Advisory Opinion No. 2014-22
Approved: August 19, 2014
Re: Scott Wolf
The Petitioner, a member of the City of Providence Zoning Board of Review, a municipal appointed position, requests an advisory opinion regarding whether the Code of Ethics prohibits him from participating in the Zoning Board’s consideration of an appeal in which one of the appellants is his employer’s business associate.
It is the opinion of the Rhode Island Ethics Commission that the Petitioner, a member of the City of Providence Zoning Board of Review, a municipal appointed position, is not prohibited by the Code of Ethics from participating in the Zoning Board’s consideration of an appeal in which one of the appellants is his employer’s business associate.
The Petitioner is a member of the City of Providence Zoning Board of Review (“Zoning Board”). He represents that he has served continuously since his initial appointment in 2003. He states that the Zoning Board has five active members and one alternate member. In accordance with state law, a quorum of five Zoning Board members is required for each meeting and for the consideration of each matter.
In his private capacity, the Petitioner is the Executive Director of Grow Smart Rhode Island (“Grow Smart”), a statewide 501(c)(3) public interest group that works to achieve: revitalized, walkable urban and town centers; housing options and affordability; expanded transportation choices; a vital agricultural sector; and responsible stewardship of natural resources. The Petitioner represents that he is an employee of Grow Smart and he is not an officer or director of the organization.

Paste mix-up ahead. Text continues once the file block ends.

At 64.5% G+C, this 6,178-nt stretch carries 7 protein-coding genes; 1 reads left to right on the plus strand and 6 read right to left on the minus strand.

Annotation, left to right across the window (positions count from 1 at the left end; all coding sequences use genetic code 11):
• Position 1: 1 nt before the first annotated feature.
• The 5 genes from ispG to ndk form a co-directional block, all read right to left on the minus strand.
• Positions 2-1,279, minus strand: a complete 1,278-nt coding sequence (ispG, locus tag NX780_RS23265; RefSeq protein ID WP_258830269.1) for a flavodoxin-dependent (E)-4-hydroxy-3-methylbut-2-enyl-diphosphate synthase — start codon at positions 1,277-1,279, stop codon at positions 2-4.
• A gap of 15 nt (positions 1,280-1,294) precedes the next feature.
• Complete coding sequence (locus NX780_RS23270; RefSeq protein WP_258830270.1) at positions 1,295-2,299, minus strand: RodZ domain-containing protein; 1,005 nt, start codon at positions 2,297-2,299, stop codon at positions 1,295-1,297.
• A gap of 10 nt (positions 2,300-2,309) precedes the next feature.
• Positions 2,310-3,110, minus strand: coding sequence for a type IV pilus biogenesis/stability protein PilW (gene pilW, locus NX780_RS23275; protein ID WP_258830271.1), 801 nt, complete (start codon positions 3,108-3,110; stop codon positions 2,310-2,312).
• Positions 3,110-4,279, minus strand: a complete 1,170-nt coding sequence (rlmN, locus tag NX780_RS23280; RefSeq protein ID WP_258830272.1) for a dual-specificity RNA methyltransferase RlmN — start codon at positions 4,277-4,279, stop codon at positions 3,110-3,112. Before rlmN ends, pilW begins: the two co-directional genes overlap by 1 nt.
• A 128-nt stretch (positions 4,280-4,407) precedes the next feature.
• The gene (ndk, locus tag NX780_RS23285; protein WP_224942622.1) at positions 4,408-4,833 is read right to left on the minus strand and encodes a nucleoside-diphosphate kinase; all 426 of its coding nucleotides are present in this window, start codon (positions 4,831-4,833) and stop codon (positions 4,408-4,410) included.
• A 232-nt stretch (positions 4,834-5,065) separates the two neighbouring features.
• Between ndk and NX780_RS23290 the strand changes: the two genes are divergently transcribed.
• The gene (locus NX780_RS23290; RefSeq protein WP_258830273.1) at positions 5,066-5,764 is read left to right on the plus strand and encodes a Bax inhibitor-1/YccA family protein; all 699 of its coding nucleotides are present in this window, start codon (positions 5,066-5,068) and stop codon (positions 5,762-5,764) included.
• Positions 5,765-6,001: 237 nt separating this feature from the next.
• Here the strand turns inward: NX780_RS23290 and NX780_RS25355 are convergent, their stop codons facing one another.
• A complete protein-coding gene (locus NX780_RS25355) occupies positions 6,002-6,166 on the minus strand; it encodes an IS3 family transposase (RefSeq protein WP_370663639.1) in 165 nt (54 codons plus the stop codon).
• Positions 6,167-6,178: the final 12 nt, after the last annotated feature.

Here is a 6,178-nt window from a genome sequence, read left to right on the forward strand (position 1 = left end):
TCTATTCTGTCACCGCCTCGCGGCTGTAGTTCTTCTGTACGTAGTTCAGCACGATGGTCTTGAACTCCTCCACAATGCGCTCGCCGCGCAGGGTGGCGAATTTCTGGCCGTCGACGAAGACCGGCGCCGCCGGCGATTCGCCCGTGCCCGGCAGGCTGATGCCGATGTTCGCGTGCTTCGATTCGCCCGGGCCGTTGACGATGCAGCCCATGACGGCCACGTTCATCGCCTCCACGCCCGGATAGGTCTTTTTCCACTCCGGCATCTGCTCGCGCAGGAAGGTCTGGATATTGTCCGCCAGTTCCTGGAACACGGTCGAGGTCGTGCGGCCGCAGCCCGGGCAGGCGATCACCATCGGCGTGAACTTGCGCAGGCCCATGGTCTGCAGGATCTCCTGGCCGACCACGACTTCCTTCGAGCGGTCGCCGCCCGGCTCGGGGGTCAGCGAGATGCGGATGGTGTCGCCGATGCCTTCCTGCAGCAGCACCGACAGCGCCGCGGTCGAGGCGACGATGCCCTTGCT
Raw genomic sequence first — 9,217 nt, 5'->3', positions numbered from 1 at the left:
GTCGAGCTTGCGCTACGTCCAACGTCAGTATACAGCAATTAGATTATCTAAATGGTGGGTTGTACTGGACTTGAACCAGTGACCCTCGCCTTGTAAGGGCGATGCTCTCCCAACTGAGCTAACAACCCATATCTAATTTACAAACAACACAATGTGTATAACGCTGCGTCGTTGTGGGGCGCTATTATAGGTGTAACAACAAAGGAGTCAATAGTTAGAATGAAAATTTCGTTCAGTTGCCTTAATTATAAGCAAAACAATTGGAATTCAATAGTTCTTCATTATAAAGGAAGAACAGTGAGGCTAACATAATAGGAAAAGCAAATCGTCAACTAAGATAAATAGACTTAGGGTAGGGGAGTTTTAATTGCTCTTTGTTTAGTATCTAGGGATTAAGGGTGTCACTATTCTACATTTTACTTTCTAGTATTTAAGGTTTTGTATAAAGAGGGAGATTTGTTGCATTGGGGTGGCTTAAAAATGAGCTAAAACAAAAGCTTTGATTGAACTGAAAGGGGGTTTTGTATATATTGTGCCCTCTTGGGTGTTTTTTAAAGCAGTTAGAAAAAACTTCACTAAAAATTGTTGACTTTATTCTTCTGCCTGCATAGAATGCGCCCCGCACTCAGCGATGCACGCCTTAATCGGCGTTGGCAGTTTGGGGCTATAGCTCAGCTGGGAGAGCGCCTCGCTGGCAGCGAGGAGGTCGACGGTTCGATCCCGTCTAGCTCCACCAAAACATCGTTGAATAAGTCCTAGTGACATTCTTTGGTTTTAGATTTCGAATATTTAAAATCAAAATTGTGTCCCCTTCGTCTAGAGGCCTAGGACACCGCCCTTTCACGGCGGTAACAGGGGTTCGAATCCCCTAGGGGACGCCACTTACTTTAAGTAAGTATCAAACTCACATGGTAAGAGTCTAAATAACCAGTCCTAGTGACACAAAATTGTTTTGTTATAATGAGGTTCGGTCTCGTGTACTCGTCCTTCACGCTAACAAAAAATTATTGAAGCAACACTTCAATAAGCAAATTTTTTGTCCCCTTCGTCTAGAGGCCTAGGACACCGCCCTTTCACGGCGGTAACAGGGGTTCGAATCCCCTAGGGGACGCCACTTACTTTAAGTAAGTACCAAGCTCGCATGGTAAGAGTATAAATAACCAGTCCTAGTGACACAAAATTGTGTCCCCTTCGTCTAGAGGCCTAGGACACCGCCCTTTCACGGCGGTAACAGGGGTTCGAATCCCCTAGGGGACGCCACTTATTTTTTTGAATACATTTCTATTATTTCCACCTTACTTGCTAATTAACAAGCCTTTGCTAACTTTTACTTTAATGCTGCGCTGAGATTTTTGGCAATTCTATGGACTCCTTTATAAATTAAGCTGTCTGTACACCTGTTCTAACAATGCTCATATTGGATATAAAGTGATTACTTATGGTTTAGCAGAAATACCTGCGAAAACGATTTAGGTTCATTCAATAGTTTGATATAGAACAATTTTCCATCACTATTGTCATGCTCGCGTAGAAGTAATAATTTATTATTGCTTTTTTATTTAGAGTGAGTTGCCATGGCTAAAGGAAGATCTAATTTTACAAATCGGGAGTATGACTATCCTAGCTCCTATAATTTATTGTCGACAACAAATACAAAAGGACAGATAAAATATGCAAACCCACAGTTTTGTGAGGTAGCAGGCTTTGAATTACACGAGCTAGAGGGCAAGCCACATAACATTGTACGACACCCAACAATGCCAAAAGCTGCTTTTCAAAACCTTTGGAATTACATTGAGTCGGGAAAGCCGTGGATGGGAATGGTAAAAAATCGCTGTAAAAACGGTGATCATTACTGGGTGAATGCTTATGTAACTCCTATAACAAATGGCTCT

The Petitioner represents that on July 21, 2014, the Zoning Board is scheduled to consider the appeal of the Providence Historic District Commission’s decision to permit the demolition of the former General Electric Base Plant Facility (“GE Plant Appeal”) on Atwells Avenue in Providence. He states that another member of the Zoning Board, Marc A. Greenfield, Esquire, has already stated that he will recuse from the Zoning Board’s consideration of the GE Plant Appeal. Commission staff contacted Mr. Greenfield regarding his reasons for recusal given that the facts presented by the Petitioner indicated that there may be difficulty achieving a quorum of Zoning Board members for this matter. On July 10, 2014, the Commission received an affidavit from Mr. Greenfield in which he averred that he is an attorney in private practice and he currently represents three of the appellants to the GE Plant Appeal in other matters that are not before the Zoning Board.